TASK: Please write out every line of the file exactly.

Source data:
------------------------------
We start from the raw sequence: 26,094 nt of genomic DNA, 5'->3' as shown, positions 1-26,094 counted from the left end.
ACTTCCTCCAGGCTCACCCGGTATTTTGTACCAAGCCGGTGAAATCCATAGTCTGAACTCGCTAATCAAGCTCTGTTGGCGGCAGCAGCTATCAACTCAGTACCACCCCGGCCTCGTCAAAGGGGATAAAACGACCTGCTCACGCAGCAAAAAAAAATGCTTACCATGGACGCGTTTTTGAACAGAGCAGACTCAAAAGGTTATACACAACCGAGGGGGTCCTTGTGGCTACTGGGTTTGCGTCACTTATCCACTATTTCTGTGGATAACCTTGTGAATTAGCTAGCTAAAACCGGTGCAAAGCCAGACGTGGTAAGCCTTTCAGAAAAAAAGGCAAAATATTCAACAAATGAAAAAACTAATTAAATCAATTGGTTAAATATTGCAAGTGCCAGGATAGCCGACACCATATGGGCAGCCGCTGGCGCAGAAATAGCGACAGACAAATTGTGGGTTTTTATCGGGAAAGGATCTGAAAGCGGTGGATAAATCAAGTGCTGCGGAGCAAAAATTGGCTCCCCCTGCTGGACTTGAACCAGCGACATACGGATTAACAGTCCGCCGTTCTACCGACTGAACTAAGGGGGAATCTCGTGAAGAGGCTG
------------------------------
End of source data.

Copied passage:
We start from the raw sequence: 26,094 nt of genomic DNA, 5'->3' as shown, positions 1-26,094 counted from the left end.
ACTTCCTCCAGGCTCACCCGGTATTTTGTACCAAGCCGGTGAAATCCATAGTCTGAACTCGCTAATCAAGCTCTGTTGGCGGCAGCAGCTATCAACTCAGTACCACCCCGGCCTCGTCAAAGGGGATAAAACGACCTGCTCACGCAGCAAAAAAAAATGCTTACCATGGACGCGTTTTTGAACAGAGCAGACTCAAAAGGTTATACACAACCGAGGGGGTCCTTGTGGCTACTGGGTTTGCGTCACTTATCCACTATTTCTGTGGATAACCTTGTGAATTAGCTAGCTAAAACCGGTGCAAAGCCAGACGTGGTAAGCCTTTCAGAAAAAAAGGCAAAATATTCAACAAATGAAAAAACTAATTAAATCAATTGGTTAAATATTGCAAGTGCCAGGATAGCCGACACCATATGGGCAGCCGCTGGCGCAGAAATAGCGACAGACAAATTGTGGGTTTTTATCGGGAAAGGATCTGAAAGCGGTGGATAAATCAAGTGCTGCGGAGCAAAAATTGGCTCCCCCTGCTGGACTTGAACCAGCGACATACGGATTAACAGTCCGCCGTTCTACCGACTGAACTAAGGGGGAATCTCGTGAAGAGGCTG